What Happens to the Land I Own if I File Bankruptcy?

This personal bankruptcy question was posted on the internet in 2011 in a bankruptcy discussion: “If I file for bankruptcy and I have a piece of land that is paid for will I have to sell it?”

There are basically two types of bankruptcies most individuals can file: Chapter 7 and Chapter 13 Bankruptcy.

Chapter 7 Bankruptcy, commonly called liquidation of assets, is normally the simplest and quickest form of bankruptcy. After filing Chapter 7 Bankruptcy, a bankruptcy court trustee will gather all your non-exempt assets, turn your non-liquid assets into cash, combine the new cash with other cash assets, and pay unsecured debts listed by court priority. This will be done until the money is gone or your debts are paid in full. If there is any money left, the money will be returned to you when the bankruptcy is closed.

A piece of land you own that has already been paid in full is considered an asset, and depending on your state, the asset may or may not be exempt from bankruptcy proceedings. State and federal laws include exemption status from the sale of your assets. This means you may keep any asset from bankruptcy proceeding if it is listed on a qualified exemption list. States are allowed by law to determine which set of exemptions you may use in a bankruptcy proceeding.

Any land you own not exempt in a Chapter 7 Bankruptcy most likely will be sold to satisfy the unsecured creditor’s claims against you. In Chapter 13 Bankruptcy, unsecured claims are handled differently.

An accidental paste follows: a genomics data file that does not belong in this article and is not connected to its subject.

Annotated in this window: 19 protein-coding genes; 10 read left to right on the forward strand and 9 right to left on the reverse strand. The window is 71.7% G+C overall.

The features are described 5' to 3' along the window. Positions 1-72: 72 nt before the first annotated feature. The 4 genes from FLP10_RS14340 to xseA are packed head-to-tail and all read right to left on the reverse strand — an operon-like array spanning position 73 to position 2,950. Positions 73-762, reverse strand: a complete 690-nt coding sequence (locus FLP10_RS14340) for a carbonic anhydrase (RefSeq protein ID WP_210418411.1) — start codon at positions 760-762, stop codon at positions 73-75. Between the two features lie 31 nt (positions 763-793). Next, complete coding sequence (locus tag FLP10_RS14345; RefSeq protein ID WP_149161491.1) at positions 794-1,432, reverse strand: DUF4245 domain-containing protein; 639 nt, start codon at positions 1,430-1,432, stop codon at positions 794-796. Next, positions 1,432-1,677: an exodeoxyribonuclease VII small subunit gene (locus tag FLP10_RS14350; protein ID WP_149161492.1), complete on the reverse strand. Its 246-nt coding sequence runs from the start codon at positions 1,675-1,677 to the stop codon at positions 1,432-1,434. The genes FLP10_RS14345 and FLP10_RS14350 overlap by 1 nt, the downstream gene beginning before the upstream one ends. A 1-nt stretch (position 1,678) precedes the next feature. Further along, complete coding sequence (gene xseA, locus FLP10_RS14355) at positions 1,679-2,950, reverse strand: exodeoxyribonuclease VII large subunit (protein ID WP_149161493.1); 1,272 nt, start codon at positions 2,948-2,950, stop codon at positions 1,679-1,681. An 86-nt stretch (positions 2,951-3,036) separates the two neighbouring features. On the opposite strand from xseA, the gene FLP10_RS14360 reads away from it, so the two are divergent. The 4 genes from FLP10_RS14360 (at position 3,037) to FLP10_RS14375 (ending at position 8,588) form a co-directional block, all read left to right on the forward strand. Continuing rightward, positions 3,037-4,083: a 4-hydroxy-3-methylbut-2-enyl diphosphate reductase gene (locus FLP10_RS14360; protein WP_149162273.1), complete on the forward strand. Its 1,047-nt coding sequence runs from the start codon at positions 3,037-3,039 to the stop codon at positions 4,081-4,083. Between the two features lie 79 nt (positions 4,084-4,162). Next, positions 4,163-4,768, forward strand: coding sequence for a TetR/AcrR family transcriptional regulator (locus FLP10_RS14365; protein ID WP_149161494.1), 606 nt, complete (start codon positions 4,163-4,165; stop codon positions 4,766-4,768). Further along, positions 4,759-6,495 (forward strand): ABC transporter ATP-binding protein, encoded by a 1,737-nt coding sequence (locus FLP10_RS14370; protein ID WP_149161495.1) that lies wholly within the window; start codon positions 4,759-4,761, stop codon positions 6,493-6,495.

Chapter 13 Bankruptcy, commonly called a wage earner’s plan, enables individuals with regular income to develop a plan to repay all or part of their unsecured debts over three or five years. In Chapter 13 Bankruptcy if you can make the payment plan and catch up on all of your secured notes, you will be able to keep all your assets, including the land you already own.

The Chapter 13 Bankruptcy plan is based on disposable monthly income. Once you have made all payments for either the three or five years planned, any unsecured debt left will be discharged. You will then be allowed to keep what assets you have remaining as long as you have kept up with timely payments on the secured assets.

Determining what to do about assets and filing bankruptcy can become complicated, depending on where you live. Bankruptcy laws in general are complicated.If you need relief from the stress of debt and you live in or around the metropolitan area of New Orleans, Louisiana, contact us at www.bankruptcyhome.com . We will help you find a bankruptcy attorney in your area to answer your bankruptcy questions.

 

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